The End of the Middle Class Century: How the 1% Won the Last 30 Years

Between 1921 and 2008, the top 10% and the bottom 90% shared income gains equally. The split was 50-50 exactly, according to a new fun interactive graphic built by the Economic Policy Institute with data from economist Emmanuel Saez.

Screen Shot 2012-09-11 at 12.17.59 PM.png

But between 1971 and 2008, real income declined for the bottom 90%. All the growth went to the top 10%, and more than half went to the top percentile.

Screen Shot 2012-09-11 at 11.47.03 AM.png

Saez' income data is widely used, but also controversial, since it focuses on market wages and discounts gains from government programs to help the lower-income. But this is a familiar story. The remarkable gains of the (broadly-defined) "middle class" in the middle of this century stopped cold in the last quarter of the 1900s. The all-important and impossible-to-answer question is whether the next generation will look more like the 30 years after World War II or the last 30 years.

Presented by

Derek Thompson is a senior editor at The Atlantic, where he writes about economics, labor markets, and the entertainment business.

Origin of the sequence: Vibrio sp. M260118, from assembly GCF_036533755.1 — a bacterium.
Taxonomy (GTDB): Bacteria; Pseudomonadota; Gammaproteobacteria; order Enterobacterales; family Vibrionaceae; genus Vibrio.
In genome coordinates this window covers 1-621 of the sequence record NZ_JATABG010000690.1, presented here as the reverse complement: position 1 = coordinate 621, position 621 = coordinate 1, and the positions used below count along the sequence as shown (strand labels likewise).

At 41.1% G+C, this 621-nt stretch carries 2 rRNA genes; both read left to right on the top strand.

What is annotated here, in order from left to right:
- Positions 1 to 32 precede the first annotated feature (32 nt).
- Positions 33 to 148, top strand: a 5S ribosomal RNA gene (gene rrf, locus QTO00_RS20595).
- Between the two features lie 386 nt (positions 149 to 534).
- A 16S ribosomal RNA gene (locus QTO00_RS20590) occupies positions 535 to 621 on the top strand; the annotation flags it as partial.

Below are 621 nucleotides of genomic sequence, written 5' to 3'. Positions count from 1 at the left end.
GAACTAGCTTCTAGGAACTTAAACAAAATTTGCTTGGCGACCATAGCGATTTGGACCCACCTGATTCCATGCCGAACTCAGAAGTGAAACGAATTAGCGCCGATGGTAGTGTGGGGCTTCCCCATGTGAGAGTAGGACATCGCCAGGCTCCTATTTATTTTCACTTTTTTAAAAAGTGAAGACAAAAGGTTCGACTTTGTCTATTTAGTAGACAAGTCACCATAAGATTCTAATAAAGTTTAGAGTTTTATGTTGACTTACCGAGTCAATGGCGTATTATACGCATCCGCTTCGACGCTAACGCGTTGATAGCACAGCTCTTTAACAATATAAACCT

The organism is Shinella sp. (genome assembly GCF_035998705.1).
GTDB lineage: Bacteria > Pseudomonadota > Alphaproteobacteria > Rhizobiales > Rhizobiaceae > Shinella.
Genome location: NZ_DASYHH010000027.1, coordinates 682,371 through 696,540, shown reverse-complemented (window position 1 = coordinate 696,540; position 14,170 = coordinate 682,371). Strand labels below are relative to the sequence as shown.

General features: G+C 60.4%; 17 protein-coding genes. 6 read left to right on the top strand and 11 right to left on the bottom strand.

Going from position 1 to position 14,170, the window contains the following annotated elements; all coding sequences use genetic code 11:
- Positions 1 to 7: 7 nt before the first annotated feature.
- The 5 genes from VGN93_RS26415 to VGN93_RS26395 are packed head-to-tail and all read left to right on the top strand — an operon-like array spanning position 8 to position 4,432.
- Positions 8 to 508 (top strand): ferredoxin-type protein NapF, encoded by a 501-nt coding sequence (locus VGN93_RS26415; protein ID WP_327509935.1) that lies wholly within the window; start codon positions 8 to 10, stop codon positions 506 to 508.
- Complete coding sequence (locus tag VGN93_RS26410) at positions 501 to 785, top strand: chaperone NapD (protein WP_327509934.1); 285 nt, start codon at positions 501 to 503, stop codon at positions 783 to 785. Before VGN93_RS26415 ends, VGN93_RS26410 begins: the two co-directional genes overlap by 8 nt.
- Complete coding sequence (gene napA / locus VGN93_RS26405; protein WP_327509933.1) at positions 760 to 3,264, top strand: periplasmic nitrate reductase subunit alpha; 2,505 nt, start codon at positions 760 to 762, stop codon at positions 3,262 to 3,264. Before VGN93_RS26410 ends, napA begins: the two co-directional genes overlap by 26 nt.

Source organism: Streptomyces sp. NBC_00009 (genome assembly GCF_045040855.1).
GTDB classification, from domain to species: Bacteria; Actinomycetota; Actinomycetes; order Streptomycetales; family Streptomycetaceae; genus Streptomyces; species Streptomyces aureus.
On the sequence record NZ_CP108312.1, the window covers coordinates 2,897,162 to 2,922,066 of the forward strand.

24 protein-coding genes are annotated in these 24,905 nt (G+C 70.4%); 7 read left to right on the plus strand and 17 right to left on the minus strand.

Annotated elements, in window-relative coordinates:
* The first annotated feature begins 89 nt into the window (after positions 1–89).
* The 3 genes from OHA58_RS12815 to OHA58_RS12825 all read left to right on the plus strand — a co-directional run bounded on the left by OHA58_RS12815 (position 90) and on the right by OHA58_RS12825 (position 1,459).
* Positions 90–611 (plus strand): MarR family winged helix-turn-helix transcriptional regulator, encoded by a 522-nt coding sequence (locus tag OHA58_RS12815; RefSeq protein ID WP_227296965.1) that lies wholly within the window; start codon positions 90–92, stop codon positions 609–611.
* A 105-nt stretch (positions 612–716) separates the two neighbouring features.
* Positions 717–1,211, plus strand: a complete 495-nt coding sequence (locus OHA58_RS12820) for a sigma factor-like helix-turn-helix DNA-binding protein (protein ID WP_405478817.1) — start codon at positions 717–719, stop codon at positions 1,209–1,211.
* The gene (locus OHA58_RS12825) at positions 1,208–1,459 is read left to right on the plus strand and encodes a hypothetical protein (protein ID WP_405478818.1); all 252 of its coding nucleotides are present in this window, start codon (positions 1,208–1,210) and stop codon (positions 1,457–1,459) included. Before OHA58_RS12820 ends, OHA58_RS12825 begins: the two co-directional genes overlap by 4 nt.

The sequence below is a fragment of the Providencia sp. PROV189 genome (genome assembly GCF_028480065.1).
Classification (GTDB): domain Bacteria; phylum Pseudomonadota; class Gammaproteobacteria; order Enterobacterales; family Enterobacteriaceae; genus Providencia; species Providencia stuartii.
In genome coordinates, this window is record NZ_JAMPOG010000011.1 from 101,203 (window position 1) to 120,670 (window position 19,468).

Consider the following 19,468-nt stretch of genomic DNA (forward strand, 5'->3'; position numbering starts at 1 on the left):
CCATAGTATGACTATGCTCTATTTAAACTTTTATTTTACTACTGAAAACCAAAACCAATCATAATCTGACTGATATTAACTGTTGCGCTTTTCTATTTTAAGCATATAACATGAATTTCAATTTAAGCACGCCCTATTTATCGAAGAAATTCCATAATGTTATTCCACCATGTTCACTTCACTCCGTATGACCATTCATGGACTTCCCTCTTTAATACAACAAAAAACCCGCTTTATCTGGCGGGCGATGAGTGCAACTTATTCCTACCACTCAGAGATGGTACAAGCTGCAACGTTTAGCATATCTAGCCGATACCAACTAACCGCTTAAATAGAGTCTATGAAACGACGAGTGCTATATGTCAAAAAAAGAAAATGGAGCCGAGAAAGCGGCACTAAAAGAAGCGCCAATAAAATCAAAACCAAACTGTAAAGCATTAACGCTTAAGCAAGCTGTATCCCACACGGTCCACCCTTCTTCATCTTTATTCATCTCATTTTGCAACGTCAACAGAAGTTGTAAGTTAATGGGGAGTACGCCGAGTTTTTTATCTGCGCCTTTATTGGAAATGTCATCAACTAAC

Join the Discussion

After you comment, click Post. If you’re not already logged in you will be asked to log in or register with Disqus.

Please note that The Atlantic's account system is separate from our commenting system. To log in or register with The Atlantic, use the Sign In button at the top of every page.

blog comments powered by Disqus

Video

A Stop-Motion Tour of New York City

A filmmaker animated hundreds of still photographs to create this Big Apple flip book

Video

The Absurd Psychology of Restaurant Menus

Would people eat healthier if celery was called "cool celery?"

Video

This Japanese Inn Has Been Open For 1,300 Years

It's one of the oldest family businesses in the world.

Video

What Happens Inside a Dying Mind?

Science cannot fully explain near-death experiences.

More in Business

Just In